Oct 29 2015

BIM – The final countdown

ICE BIMThe Institute of Civil Engineers (ICE) held its annual BIM conference last week in central London.  It was an illuminating day where we were provided with a preview of the details of HM Government’s final roadmap ahead of the mandate for BIM delivery on 4 April 2015.

Moreover, in comparison with the conference last year, the conversation around BIM has progressed from being about justifying and advocating for BIM, to this years’ sharing of measurable outcomes, tips and challenges from a range of live projects.  Perhaps the tipping point of BIM adoption is approaching?  I’ll come to that later, but first things first.


UK Government BIM mandate – Level 2 timeline

Terry Stocks, Level 2 BIM Director at HM Government unveiled some details of what is required to meet the April 2016 deadline, as well as a set of stretch targets for October 2016.

Key points of the 2016 timeline are as follows:

By 4 April 2016

  • All documentation, guidance and support materials will be completed and presented at Level2BIM.org (not yet live). The website will be the permanent document point of reference.
  • All centrally-funded Government Departments will provide clear and complete ‘Employers Information Requirements’ (EIR) with all contracts.
  • Ongoing support for the Level 2 programme will remain with the BIM Task Group, who will continue to maintain bimtaskgroup.org with news, information and support updates.


By 3 October 2016

  • All departments will have the capability to electronically validate BIM information delivered from the supply chain.
  • Departments will be making progressively more use of supply chain data for key business activities.
  • The BIM Task Group will be engaged in delivering the ‘Digital Built Britain’ capabilities with progress updated at digital-built-britain.com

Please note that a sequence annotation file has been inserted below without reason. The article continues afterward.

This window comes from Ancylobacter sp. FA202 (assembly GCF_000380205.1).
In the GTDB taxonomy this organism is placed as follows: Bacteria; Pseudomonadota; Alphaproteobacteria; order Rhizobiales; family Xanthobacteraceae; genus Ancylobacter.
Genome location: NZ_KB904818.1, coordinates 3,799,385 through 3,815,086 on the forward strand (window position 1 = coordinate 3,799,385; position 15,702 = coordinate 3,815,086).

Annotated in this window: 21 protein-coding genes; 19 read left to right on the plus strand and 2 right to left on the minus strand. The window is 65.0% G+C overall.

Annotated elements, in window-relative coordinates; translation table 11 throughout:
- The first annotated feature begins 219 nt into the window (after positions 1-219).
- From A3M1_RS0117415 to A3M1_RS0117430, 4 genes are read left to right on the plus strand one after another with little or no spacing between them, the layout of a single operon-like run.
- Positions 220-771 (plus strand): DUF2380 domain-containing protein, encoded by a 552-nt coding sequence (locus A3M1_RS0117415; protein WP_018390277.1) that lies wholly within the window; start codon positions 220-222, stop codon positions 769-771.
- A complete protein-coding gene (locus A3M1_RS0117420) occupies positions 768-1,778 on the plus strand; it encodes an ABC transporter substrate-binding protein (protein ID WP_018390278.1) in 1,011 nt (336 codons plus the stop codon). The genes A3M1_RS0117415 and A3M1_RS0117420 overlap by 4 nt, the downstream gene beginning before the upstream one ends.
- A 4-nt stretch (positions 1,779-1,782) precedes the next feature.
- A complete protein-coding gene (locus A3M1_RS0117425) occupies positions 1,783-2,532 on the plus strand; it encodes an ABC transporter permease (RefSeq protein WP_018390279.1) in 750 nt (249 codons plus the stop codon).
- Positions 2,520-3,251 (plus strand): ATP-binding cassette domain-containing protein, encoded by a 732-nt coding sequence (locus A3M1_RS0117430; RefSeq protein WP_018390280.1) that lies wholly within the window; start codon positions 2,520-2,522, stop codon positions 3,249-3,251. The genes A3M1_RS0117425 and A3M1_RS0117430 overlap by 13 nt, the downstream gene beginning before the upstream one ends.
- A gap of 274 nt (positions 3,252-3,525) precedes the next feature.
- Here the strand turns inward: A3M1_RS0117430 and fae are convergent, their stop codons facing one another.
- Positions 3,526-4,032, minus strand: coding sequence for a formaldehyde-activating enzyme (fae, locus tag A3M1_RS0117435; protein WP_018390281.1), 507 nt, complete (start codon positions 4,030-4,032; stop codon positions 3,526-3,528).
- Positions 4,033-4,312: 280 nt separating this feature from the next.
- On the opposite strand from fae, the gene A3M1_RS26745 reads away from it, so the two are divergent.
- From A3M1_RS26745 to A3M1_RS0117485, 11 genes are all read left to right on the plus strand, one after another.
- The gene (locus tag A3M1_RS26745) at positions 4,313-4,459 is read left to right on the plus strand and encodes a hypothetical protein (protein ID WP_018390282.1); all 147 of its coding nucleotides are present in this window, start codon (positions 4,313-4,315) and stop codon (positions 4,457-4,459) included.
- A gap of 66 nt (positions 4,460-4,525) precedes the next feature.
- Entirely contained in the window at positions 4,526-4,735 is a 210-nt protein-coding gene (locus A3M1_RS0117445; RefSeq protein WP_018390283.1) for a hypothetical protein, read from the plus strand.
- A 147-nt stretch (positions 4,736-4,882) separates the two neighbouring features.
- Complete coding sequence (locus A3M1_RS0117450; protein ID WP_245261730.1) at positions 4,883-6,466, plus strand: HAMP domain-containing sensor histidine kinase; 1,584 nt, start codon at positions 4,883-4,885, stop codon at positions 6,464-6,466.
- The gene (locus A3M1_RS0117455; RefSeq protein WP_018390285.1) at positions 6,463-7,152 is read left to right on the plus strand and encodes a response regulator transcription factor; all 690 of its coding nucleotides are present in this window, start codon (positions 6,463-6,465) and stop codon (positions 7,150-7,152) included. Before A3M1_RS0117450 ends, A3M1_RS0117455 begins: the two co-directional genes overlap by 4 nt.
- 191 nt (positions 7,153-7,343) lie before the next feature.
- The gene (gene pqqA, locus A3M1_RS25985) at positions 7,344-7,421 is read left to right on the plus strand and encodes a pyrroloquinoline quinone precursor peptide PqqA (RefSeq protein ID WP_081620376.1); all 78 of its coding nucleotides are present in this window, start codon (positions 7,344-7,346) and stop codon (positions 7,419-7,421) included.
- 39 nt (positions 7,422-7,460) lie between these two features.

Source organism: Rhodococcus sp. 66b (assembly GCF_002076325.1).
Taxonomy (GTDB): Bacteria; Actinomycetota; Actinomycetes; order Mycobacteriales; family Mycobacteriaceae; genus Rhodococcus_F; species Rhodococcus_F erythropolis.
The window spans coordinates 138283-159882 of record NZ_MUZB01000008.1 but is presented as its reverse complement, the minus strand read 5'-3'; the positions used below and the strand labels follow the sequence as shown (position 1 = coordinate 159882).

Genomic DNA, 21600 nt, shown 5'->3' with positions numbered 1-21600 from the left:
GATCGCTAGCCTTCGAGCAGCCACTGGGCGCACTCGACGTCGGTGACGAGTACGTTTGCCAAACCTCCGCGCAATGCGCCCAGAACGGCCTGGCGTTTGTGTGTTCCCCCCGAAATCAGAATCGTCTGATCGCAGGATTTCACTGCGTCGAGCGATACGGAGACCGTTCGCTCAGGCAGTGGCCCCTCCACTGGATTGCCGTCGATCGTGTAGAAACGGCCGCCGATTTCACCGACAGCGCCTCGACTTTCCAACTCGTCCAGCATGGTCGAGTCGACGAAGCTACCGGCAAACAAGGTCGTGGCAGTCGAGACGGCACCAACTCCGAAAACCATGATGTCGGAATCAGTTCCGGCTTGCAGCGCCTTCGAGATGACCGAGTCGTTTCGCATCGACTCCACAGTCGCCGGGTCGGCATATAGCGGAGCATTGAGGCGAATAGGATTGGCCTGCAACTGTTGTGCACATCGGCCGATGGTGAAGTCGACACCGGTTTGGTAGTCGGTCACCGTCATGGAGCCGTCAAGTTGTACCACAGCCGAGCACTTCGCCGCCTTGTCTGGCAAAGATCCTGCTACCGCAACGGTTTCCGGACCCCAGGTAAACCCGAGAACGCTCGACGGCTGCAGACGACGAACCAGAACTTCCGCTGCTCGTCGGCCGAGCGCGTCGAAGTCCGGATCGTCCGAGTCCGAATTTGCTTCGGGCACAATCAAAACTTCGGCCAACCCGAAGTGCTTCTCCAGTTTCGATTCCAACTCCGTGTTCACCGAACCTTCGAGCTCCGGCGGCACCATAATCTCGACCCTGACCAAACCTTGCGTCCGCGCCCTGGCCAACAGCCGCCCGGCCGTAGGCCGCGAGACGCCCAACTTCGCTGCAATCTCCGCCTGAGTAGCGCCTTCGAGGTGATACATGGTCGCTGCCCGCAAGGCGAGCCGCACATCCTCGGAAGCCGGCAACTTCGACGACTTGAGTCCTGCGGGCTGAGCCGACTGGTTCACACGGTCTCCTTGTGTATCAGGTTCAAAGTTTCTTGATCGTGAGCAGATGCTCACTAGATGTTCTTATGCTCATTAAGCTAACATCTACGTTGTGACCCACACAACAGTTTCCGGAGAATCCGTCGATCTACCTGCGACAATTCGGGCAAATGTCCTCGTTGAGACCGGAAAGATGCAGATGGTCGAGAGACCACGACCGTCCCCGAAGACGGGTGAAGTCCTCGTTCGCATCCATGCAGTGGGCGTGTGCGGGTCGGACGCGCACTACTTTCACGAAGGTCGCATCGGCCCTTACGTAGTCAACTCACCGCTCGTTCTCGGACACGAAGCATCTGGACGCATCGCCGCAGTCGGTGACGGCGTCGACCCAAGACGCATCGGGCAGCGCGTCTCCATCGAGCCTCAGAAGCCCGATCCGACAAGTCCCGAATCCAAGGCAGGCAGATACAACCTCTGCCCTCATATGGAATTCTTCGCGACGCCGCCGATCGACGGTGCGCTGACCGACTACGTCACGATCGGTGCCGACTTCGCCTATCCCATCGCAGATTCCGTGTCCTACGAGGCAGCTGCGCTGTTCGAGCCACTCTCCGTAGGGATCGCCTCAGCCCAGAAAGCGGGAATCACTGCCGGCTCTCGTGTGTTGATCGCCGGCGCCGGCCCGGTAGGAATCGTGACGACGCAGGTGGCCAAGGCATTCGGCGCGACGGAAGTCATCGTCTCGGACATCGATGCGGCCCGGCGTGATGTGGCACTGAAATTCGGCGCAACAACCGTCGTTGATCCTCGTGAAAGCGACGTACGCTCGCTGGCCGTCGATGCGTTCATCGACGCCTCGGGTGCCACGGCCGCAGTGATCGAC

This preview clarifies what will be required, and a formal announcement will be made soon, which will hopefully add much-needed detail about each bullet point, especially for the stretch targets of 3 October.


Key themes from ICE BIM Conference

The conference sessions then focused on the delivery of Level 2 BIM, with an emphasis on the importance of a CDE, making BIM repeatable, ensuring collaboration and data security and how job roles may change in the future to adapt to the new tasks required in a world or digital engineering.


A 5-step repeatable execution template 

James Eaton shared a repeatable, execution plan successfully put to use at Laing O’Rourke:

  • Start with the end in mind – It really is about what the client wants.
  • Defines the process you are going to take – Remember to use the BIM Level 2 toolkit as a resource.
  • Assemble the team that can deliver to the plan – The team should include BIM experts/ evangelists, which really helps to transfer knowledge and ensure old habits are avoided.
  • Review, select and integrate the best software tools to support the delivery of all other steps. CONJECT support the idea that technology software must support people and process.
  • Execute the plan!

BIM is not expensive, but it is hard in the beginning.  An example is Dumfries and Galloway Hospital, which in the words of James Eaton ‘Even with all that structure in place, BIM is still hard.  But, using BIM it is possible to deliver safely, within budget, defect-free and on time.’